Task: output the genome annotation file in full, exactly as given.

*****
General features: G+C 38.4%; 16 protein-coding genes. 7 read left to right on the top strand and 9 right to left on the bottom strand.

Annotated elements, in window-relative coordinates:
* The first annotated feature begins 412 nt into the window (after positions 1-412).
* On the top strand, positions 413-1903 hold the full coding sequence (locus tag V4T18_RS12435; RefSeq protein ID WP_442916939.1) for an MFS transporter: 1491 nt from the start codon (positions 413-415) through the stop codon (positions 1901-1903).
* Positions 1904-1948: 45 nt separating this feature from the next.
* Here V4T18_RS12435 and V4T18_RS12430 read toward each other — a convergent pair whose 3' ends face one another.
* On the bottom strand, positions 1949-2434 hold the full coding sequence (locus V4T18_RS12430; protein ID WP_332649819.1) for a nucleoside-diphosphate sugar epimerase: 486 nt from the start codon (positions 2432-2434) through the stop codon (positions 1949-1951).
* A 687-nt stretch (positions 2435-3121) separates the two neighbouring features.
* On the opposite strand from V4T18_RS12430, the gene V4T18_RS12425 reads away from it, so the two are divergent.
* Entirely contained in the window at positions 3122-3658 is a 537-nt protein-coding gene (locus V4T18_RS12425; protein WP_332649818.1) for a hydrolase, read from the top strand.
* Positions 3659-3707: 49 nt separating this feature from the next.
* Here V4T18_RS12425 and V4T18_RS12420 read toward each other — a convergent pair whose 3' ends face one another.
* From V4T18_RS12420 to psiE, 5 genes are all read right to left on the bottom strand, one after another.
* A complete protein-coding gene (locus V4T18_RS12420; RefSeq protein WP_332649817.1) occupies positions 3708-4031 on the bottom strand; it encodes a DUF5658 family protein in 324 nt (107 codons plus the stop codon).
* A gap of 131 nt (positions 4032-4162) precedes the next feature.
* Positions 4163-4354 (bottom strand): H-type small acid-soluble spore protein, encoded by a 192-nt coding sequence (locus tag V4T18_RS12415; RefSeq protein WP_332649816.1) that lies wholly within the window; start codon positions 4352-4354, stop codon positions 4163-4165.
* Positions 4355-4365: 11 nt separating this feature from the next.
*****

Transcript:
General features: G+C 38.4%; 16 protein-coding genes. 7 read left to right on the top strand and 9 right to left on the bottom strand.

Annotated elements, in window-relative coordinates:
* The first annotated feature begins 412 nt into the window (after positions 1-412).
* On the top strand, positions 413-1903 hold the full coding sequence (locus tag V4T18_RS12435; RefSeq protein ID WP_442916939.1) for an MFS transporter: 1491 nt from the start codon (positions 413-415) through the stop codon (positions 1901-1903).
* Positions 1904-1948: 45 nt separating this feature from the next.
* Here V4T18_RS12435 and V4T18_RS12430 read toward each other — a convergent pair whose 3' ends face one another.
* On the bottom strand, positions 1949-2434 hold the full coding sequence (locus V4T18_RS12430; protein ID WP_332649819.1) for a nucleoside-diphosphate sugar epimerase: 486 nt from the start codon (positions 2432-2434) through the stop codon (positions 1949-1951).
* A 687-nt stretch (positions 2435-3121) separates the two neighbouring features.
* On the opposite strand from V4T18_RS12430, the gene V4T18_RS12425 reads away from it, so the two are divergent.
* Entirely contained in the window at positions 3122-3658 is a 537-nt protein-coding gene (locus V4T18_RS12425; protein WP_332649818.1) for a hydrolase, read from the top strand.
* Positions 3659-3707: 49 nt separating this feature from the next.
* Here V4T18_RS12425 and V4T18_RS12420 read toward each other — a convergent pair whose 3' ends face one another.
* From V4T18_RS12420 to psiE, 5 genes are all read right to left on the bottom strand, one after another.
* A complete protein-coding gene (locus V4T18_RS12420; RefSeq protein WP_332649817.1) occupies positions 3708-4031 on the bottom strand; it encodes a DUF5658 family protein in 324 nt (107 codons plus the stop codon).
* A gap of 131 nt (positions 4032-4162) precedes the next feature.
* Positions 4163-4354 (bottom strand): H-type small acid-soluble spore protein, encoded by a 192-nt coding sequence (locus tag V4T18_RS12415; RefSeq protein WP_332649816.1) that lies wholly within the window; start codon positions 4352-4354, stop codon positions 4163-4165.
* Positions 4355-4365: 11 nt separating this feature from the next.